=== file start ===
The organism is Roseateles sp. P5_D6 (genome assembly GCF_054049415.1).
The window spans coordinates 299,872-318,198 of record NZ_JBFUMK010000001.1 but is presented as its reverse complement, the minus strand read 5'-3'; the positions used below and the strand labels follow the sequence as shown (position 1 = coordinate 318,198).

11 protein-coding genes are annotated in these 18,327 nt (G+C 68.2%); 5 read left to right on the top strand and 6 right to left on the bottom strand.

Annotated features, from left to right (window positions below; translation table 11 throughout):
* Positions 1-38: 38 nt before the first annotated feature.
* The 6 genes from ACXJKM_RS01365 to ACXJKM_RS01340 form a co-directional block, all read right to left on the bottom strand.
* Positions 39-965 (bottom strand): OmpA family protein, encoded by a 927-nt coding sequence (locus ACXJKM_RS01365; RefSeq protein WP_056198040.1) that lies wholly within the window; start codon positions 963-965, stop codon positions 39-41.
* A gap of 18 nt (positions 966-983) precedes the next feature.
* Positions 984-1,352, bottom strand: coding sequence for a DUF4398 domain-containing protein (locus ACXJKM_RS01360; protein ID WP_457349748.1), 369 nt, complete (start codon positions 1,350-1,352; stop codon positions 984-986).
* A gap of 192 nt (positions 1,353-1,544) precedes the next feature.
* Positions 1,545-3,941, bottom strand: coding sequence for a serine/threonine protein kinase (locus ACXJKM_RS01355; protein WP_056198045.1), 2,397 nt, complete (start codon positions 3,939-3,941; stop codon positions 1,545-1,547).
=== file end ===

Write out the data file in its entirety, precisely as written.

The organism is Roseateles sp. P5_D6 (genome assembly GCF_054049415.1).
The window spans coordinates 299,872-318,198 of record NZ_JBFUMK010000001.1 but is presented as its reverse complement, the minus strand read 5'-3'; the positions used below and the strand labels follow the sequence as shown (position 1 = coordinate 318,198).

11 protein-coding genes are annotated in these 18,327 nt (G+C 68.2%); 5 read left to right on the top strand and 6 right to left on the bottom strand.

Annotated features, from left to right (window positions below; translation table 11 throughout):
* Positions 1-38: 38 nt before the first annotated feature.
* The 6 genes from ACXJKM_RS01365 to ACXJKM_RS01340 form a co-directional block, all read right to left on the bottom strand.
* Positions 39-965 (bottom strand): OmpA family protein, encoded by a 927-nt coding sequence (locus ACXJKM_RS01365; RefSeq protein WP_056198040.1) that lies wholly within the window; start codon positions 963-965, stop codon positions 39-41.
* A gap of 18 nt (positions 966-983) precedes the next feature.
* Positions 984-1,352, bottom strand: coding sequence for a DUF4398 domain-containing protein (locus ACXJKM_RS01360; protein ID WP_457349748.1), 369 nt, complete (start codon positions 1,350-1,352; stop codon positions 984-986).
* A gap of 192 nt (positions 1,353-1,544) precedes the next feature.
* Positions 1,545-3,941, bottom strand: coding sequence for a serine/threonine protein kinase (locus ACXJKM_RS01355; protein WP_056198045.1), 2,397 nt, complete (start codon positions 3,939-3,941; stop codon positions 1,545-1,547).